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Creative Distortion

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Brad Harris:

--- Quote from: Russell Ault on May 16, 2021, 05:45:25 pm ---I debated whether to put this here or the Basement; my apologies if I've picked wrong.

Does anyone have any good resources or suggestions for learning about the intentional use of distortion (transformers, tube preamps, tape saturation, etc.) in live audio?

My impression is that most of the people mixing Bands You've Heard Of are employing distortion as an artistic choice (from plugins all the way up to the three large transformers that live in the doghouse of Scovill's personal S6L) and I'd like to learn more.

(Note: in an effort to head off the inevitable, I want to acknowledge up front that this sort of thing is absolutely the fondant on the icing on the cake. It will not fix a bad mix or bad P.A. or a bad room. Etc.)



--- End quote ---

Last fall on Scovills "weekly" LAB session (can be found on the AVID or Scovills YouTube channels), he went though various plugins (on the S6L ... AVID and 3rd Party) and what they do (harmonics, distortion, etc). I believe it's LAB 12 (2 parts)


Tim Weaver:
Saturation, Distortion, Tape Emulation, whatever you want to call it. It's a favorite trick of the home recording crowd to make something sound bigger or louder in a mix. It is often overdone.

I use the Yamaha Tape "Open Deck" on both drums and keys. I send the drums to a stereo buss and insert open deck. Dial it up until it seems like it's doing something then back it off a tad. Send that to the mix. I often also run a light compression on the buss as a sort of "glue".

I do the same with key rigs. It helps give a hint of authenticity to digital keys by passing those "too clean and perfect" synth patches through some kind of distortion.

Jeremy Young:
Not directly related to the use of distortion in Live Audio, but the London Power books are my go-to for understanding valve/amplifier circuits and might (if nothing else) create more fun questions: Link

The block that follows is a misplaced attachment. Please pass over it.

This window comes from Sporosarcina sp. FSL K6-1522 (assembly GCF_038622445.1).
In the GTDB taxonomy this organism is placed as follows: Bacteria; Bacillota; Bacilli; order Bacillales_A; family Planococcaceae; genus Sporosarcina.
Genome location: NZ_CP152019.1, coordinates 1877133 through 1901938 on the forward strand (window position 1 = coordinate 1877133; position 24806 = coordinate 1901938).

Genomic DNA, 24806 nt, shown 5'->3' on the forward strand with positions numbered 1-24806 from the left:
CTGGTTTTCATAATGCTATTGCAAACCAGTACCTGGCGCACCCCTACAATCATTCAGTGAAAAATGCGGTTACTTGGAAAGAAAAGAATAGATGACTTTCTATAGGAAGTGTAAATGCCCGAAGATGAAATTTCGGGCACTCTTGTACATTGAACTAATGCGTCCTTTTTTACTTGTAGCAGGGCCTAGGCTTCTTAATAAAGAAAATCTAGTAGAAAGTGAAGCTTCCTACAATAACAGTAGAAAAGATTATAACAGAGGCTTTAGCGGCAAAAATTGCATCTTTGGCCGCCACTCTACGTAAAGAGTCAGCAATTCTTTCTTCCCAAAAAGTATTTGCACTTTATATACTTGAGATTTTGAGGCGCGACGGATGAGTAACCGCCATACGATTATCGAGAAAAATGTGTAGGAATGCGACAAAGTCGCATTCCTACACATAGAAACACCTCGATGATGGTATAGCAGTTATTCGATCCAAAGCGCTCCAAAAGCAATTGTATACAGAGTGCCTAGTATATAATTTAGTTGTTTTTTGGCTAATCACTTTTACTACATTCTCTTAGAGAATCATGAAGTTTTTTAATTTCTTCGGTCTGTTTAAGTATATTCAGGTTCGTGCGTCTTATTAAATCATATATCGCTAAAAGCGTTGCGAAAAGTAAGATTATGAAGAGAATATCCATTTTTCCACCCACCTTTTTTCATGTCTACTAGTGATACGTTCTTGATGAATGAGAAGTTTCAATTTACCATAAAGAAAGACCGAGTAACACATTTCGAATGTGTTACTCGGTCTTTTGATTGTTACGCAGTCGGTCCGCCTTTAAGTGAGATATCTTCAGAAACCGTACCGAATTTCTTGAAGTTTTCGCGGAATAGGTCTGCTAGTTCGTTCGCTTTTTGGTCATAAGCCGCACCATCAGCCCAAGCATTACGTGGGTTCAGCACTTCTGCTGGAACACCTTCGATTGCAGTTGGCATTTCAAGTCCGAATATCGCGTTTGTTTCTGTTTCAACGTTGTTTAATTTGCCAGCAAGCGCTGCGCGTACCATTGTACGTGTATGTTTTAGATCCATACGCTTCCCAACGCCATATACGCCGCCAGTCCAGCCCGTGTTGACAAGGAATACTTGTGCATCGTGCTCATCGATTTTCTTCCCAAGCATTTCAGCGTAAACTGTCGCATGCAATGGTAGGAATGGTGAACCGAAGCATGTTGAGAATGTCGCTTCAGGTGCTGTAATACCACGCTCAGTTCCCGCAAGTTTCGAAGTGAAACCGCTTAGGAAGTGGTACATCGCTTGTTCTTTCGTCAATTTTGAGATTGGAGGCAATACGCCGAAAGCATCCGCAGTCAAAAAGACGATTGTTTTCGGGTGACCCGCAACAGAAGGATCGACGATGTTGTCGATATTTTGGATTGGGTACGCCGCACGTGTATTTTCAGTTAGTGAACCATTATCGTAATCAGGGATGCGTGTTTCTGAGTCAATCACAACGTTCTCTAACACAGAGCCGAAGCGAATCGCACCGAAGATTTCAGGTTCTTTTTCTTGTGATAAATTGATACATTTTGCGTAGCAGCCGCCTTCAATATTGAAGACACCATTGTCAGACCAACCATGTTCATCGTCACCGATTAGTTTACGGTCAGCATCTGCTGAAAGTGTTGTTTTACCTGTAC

Tim McCulloch:

--- Quote from: Riley Casey on May 17, 2021, 09:36:03 am ---The formative years of modern pop music were the 1950s and early 60s when transformer coupled vacuum tube electronics were the rule. Over driving these devices even slightly created 2nd and 3rd order harmonic distortion which was to some extent ( to a large extent if you're talking Jimi Hendrix and a Marshall stack ) musically "simpatico" with the desired sound of the performance. Modern electronics and particularly digital processing are linear until they aren't and when they go non-linear the distortion products are anything but musically additive. Digital recreations of the harmonic distortions of early tube compressors and even the slight non-linearity of an over driven mic or line transformer simply attempts to recreate the sounds of a Memphis or London recording studio circa 1959-66 - or a complete F ing disaster when used inappropriately . 

JR's life spent building linear electronics senses a disturbance in the force.  ::)

--- End quote ---

^^^ more of THIS RIGHT HERE.

@Brad Harris comment about the Scovill Lab is spot on, and Robert has talked about various non-linear plugins several times.

Analog was a series of many, tiny non-linear things all going on at once in an analogue device, whether deliberate or simply the luck of component tolerances and age.  Now we spend a lot of time recreating those things because we miss them.  For whatever reasons.

Russell Ault:

--- Quote from: Tim McCulloch on May 17, 2021, 09:50:42 pm ---{...} For whatever reasons.

--- End quote ---

To me, this goes back to the art/science divide.

To be clear, I'm always amazed by the truly astonishing progress that people like JR have made on the science side over the last few decades. The linearity and precision (and cost-effectiveness!) of modern digital audio devices is, frankly, staggering. To extend the usual metaphor: the canvas on which we all paint is so much blanker than it was even a decade ago. That blankness gives us all new opportunities to paint things that wouldn't have been possible before.

But art is different. Where the job of the science is to "tell it like it is", the job of the art is to communicate the expression of the artist. To extend our metaphor even further, most western paintings are far from photorealistic, and any deviation from photorealism is, effectively, a kind of distortion. Importantly, though, a painting is an intentional distortion, and the distortion serves the artist's purposes.

Of course, in audio, sometimes we want a photograph (or even security camera footage), and the wonderful progress that has been made on the science side has made the photographs clearer than they've ever been. I think it's made things better on the art side, too, but I think many of us are still trying to figure out how much of the distortion that came gratis with the older, lesser science was unwanted, and how much of it had a positive impact on the "happy accident" that is all art. The real advantage of the modern science for the artists is that, now, the distortion can be intentional.



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